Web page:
As drought conditions in California continue to worsen, the construction industry’s future is uncertain. Many municipalities have suggested suspending new building projects - residential and commercial - until the state’s water crisis is under control. The theory is that the more homes or buildings being built means more people will be accessing the already strained water supply. However, builders are challenging this notion because suspending new builds will be catastrophic to their bottom lines. In response to the municipalities’ calls for a moratorium on new builds, California builders are using advanced plumbing technology to make it easier for homeowners and businesses to conserve water without forgoing convenience. So, the question that plumbers must consider is: What technologies are available to help newer homes use less water than existing properties? Thanks to advances in plumbing technology there are quite a few options to conserve water not only in new structures, but existing ones as well. All it requires is a bit of planning and a few upgrades here and there.
Beginning in April 2015, water heater manufacturers are required by the U.S. Department of Energy to meet stringent energy requirements when producing new water heaters. While these new standards come with a higher price tag to cover the increased production costs, homeowners will notice substantial water savings without a loss in water pressure or convenience.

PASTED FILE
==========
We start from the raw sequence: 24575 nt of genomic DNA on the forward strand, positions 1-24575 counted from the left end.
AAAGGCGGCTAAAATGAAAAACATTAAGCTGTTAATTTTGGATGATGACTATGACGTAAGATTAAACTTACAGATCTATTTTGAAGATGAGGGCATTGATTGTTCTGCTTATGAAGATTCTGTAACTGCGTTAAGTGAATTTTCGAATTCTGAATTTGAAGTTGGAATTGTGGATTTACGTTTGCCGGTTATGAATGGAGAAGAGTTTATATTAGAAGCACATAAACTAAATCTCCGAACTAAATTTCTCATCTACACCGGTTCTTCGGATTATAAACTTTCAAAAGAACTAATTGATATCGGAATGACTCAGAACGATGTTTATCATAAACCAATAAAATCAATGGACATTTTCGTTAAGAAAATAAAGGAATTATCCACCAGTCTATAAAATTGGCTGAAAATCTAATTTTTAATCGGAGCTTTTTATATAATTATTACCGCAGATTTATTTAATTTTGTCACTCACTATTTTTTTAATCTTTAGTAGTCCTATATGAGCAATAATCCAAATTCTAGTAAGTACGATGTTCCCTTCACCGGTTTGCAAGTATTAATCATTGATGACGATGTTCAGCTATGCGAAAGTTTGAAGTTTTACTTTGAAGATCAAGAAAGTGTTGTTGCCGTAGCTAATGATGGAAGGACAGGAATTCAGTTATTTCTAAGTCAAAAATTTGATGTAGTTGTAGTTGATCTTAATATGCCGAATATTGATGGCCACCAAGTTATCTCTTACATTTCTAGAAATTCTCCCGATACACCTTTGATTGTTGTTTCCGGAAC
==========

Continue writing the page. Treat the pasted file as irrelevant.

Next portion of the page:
One of the ways that builders can make new builds seem less threatening to municipal water systems is by making water-efficient kitchen and bathroom fixtures standard. These upgraded fixtures could include:
Yes, these fixtures can cost as much as $1,500 more than their traditional counterparts, but they have the potential to save billions of gallons of water every year when used in new builds across the board. The bottom line is that the drought in California is everyone’s problem. When builders, lawmakers, and property owners work together to find plumbing solutions to reduce the over usage of the water supply, everyone wins.